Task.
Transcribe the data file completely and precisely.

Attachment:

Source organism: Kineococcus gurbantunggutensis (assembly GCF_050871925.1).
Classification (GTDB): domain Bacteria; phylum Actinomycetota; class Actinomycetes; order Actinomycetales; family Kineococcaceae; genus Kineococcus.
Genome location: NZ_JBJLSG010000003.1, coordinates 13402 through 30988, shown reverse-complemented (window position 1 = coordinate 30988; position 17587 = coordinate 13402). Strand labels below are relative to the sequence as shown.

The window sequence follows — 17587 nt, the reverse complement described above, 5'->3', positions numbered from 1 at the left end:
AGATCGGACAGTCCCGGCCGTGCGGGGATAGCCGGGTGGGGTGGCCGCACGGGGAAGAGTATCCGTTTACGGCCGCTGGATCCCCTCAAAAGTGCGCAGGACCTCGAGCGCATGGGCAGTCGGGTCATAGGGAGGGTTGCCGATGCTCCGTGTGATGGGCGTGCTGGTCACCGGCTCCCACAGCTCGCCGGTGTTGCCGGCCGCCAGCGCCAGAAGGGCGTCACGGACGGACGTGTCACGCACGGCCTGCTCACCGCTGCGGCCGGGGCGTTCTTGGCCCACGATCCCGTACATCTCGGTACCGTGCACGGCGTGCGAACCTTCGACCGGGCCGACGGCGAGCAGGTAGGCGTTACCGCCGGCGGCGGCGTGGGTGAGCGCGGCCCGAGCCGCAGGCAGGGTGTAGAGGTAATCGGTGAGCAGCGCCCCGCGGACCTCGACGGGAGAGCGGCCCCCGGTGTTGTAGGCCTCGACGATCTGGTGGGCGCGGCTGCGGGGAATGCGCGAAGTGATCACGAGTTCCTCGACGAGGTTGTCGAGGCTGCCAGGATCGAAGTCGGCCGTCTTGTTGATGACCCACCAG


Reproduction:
Source organism: Kineococcus gurbantunggutensis (assembly GCF_050871925.1).
Classification (GTDB): domain Bacteria; phylum Actinomycetota; class Actinomycetes; order Actinomycetales; family Kineococcaceae; genus Kineococcus.
Genome location: NZ_JBJLSG010000003.1, coordinates 13402 through 30988, shown reverse-complemented (window position 1 = coordinate 30988; position 17587 = coordinate 13402). Strand labels below are relative to the sequence as shown.

The window sequence follows — 17587 nt, the reverse complement described above, 5'->3', positions numbered from 1 at the left end:
AGATCGGACAGTCCCGGCCGTGCGGGGATAGCCGGGTGGGGTGGCCGCACGGGGAAGAGTATCCGTTTACGGCCGCTGGATCCCCTCAAAAGTGCGCAGGACCTCGAGCGCATGGGCAGTCGGGTCATAGGGAGGGTTGCCGATGCTCCGTGTGATGGGCGTGCTGGTCACCGGCTCCCACAGCTCGCCGGTGTTGCCGGCCGCCAGCGCCAGAAGGGCGTCACGGACGGACGTGTCACGCACGGCCTGCTCACCGCTGCGGCCGGGGCGTTCTTGGCCCACGATCCCGTACATCTCGGTACCGTGCACGGCGTGCGAACCTTCGACCGGGCCGACGGCGAGCAGGTAGGCGTTACCGCCGGCGGCGGCGTGGGTGAGCGCGGCCCGAGCCGCAGGCAGGGTGTAGAGGTAATCGGTGAGCAGCGCCCCGCGGACCTCGACGGGAGAGCGGCCCCCGGTGTTGTAGGCCTCGACGATCTGGTGGGCGCGGCTGCGGGGAATGCGCGAAGTGATCACGAGTTCCTCGACGAGGTTGTCGAGGCTGCCAGGATCGAAGTCGGCCGTCTTGTTGATGACCCACCAG